It seems to me that if you believe that these sequences are identical at many
positions because they derive from a common ancestor then you can feel
justified in using "homology" and do this knowing that you are implying an
inference. You may in this case wish to distinguish paralogous from
orthologous. (see Patterson's introduction to Molecules and Morphology in
Evolution: Conflict or Compromise)
Briefly these terms distinguish between identities that exists because
of shared ancestor of 2 species (orthologous) and identities that come from a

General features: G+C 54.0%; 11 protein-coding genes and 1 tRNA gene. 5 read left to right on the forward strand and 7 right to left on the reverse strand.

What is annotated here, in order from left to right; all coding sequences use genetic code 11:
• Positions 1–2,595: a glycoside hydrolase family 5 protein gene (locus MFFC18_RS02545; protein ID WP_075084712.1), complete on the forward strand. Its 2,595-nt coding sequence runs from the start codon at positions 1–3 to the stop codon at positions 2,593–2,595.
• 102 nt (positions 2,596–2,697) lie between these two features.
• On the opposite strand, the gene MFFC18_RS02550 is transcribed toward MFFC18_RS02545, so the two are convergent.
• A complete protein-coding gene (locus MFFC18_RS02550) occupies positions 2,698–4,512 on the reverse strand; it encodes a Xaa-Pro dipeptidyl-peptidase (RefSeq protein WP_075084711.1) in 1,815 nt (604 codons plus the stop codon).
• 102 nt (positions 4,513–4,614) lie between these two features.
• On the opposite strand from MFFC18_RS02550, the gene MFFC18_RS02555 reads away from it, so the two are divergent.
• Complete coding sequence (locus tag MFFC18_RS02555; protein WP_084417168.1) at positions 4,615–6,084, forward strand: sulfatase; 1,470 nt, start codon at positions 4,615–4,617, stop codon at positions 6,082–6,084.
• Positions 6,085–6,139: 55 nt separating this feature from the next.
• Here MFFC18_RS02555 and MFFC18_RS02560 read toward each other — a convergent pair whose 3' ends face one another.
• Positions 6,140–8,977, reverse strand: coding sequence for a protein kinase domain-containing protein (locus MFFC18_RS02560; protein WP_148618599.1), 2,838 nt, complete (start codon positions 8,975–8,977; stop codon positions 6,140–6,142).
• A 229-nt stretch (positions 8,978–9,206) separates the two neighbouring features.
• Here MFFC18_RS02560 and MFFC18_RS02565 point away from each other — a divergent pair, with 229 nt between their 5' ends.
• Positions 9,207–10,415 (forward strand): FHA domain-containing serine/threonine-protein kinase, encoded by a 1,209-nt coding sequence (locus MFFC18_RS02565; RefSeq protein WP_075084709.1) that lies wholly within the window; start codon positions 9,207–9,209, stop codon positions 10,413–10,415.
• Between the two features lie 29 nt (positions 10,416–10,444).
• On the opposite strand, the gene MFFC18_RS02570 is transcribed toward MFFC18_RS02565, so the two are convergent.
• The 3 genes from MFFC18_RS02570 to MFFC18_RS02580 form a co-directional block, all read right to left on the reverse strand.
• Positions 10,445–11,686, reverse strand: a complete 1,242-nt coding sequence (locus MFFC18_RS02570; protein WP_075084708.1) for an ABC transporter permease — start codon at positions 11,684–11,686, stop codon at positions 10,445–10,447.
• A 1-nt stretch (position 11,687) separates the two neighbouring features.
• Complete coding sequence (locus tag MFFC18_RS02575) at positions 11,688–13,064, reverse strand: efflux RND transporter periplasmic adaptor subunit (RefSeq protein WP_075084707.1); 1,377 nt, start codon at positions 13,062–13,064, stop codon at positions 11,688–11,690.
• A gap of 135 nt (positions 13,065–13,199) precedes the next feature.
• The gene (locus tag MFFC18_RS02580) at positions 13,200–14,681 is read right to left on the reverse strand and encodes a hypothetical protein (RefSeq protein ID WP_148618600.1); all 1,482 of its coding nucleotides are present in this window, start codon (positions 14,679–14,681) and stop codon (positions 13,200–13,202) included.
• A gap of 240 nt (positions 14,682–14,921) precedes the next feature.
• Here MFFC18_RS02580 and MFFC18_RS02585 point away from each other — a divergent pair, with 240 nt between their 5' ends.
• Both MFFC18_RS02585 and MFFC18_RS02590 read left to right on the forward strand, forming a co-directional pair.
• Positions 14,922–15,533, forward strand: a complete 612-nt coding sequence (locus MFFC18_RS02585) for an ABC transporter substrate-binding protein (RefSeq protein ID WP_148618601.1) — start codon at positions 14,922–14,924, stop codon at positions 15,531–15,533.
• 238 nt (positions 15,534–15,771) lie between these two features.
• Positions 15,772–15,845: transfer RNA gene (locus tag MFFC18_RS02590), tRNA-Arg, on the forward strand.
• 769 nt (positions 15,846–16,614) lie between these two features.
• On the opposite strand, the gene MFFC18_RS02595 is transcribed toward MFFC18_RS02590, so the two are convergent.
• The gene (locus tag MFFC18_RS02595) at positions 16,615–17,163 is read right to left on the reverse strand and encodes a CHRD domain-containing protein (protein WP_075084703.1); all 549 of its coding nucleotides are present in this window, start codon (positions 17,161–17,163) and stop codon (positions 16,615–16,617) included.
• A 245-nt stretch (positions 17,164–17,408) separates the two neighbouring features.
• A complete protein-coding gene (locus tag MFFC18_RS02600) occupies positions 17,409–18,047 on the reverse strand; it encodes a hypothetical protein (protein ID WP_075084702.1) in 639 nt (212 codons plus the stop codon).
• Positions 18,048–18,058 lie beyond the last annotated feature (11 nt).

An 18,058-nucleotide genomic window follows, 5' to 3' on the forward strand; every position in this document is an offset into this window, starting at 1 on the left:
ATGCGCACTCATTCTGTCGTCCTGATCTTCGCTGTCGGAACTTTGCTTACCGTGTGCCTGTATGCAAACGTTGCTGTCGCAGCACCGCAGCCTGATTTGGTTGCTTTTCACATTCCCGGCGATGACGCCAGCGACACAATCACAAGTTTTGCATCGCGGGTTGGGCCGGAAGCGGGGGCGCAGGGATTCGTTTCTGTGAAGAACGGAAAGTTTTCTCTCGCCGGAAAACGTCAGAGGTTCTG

gene duplication event within a linneage (think of all of the proteins that have
Ig like domains). You seem to feel that you have orthologous sequences that
share many identities.
As an aside, molecular biologists seem much more willing to use
homology to mean "it looks the same (= same sequences)" and morphologists
prefer to insist that homology indicates a stronger statement of the reason for
the similarity (homology -> derived from a common ancestor).
Brandeis University - Biophysics